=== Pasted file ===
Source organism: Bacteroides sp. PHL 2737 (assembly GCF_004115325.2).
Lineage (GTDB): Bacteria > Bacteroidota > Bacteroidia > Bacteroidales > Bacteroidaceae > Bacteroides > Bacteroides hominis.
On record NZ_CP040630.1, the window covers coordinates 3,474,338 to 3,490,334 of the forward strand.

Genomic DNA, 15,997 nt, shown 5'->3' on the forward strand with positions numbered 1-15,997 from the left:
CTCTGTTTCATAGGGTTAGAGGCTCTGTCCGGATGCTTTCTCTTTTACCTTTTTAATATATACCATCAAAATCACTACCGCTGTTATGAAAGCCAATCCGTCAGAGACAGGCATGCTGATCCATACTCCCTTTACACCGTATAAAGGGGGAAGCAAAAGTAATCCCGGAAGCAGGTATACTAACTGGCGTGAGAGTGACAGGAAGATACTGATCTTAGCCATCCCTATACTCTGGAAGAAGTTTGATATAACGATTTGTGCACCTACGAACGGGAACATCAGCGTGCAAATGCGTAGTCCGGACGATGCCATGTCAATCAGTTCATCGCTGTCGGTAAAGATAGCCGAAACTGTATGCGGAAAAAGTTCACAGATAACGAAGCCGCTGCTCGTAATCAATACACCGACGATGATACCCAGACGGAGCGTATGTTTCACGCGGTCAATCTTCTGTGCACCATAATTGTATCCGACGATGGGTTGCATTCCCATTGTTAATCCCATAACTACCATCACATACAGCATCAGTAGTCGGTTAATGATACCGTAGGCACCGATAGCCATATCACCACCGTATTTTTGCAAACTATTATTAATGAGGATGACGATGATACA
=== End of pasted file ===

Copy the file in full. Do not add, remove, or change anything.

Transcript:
Source organism: Bacteroides sp. PHL 2737 (assembly GCF_004115325.2).
Lineage (GTDB): Bacteria > Bacteroidota > Bacteroidia > Bacteroidales > Bacteroidaceae > Bacteroides > Bacteroides hominis.
On record NZ_CP040630.1, the window covers coordinates 3,474,338 to 3,490,334 of the forward strand.

Genomic DNA, 15,997 nt, shown 5'->3' on the forward strand with positions numbered 1-15,997 from the left:
CTCTGTTTCATAGGGTTAGAGGCTCTGTCCGGATGCTTTCTCTTTTACCTTTTTAATATATACCATCAAAATCACTACCGCTGTTATGAAAGCCAATCCGTCAGAGACAGGCATGCTGATCCATACTCCCTTTACACCGTATAAAGGGGGAAGCAAAAGTAATCCCGGAAGCAGGTATACTAACTGGCGTGAGAGTGACAGGAAGATACTGATCTTAGCCATCCCTATACTCTGGAAGAAGTTTGATATAACGATTTGTGCACCTACGAACGGGAACATCAGCGTGCAAATGCGTAGTCCGGACGATGCCATGTCAATCAGTTCATCGCTGTCGGTAAAGATAGCCGAAACTGTATGCGGAAAAAGTTCACAGATAACGAAGCCGCTGCTCGTAATCAATACACCGACGATGATACCCAGACGGAGCGTATGTTTCACGCGGTCAATCTTCTGTGCACCATAATTGTATCCGACGATGGGTTGCATTCCCATTGTTAATCCCATAACTACCATCACATACAGCATCAGTAGTCGGTTAATGATACCGTAGGCACCGATAGCCATATCACCACCGTATTTTTGCAAACTATTATTAATGAGGATGACGATGATACA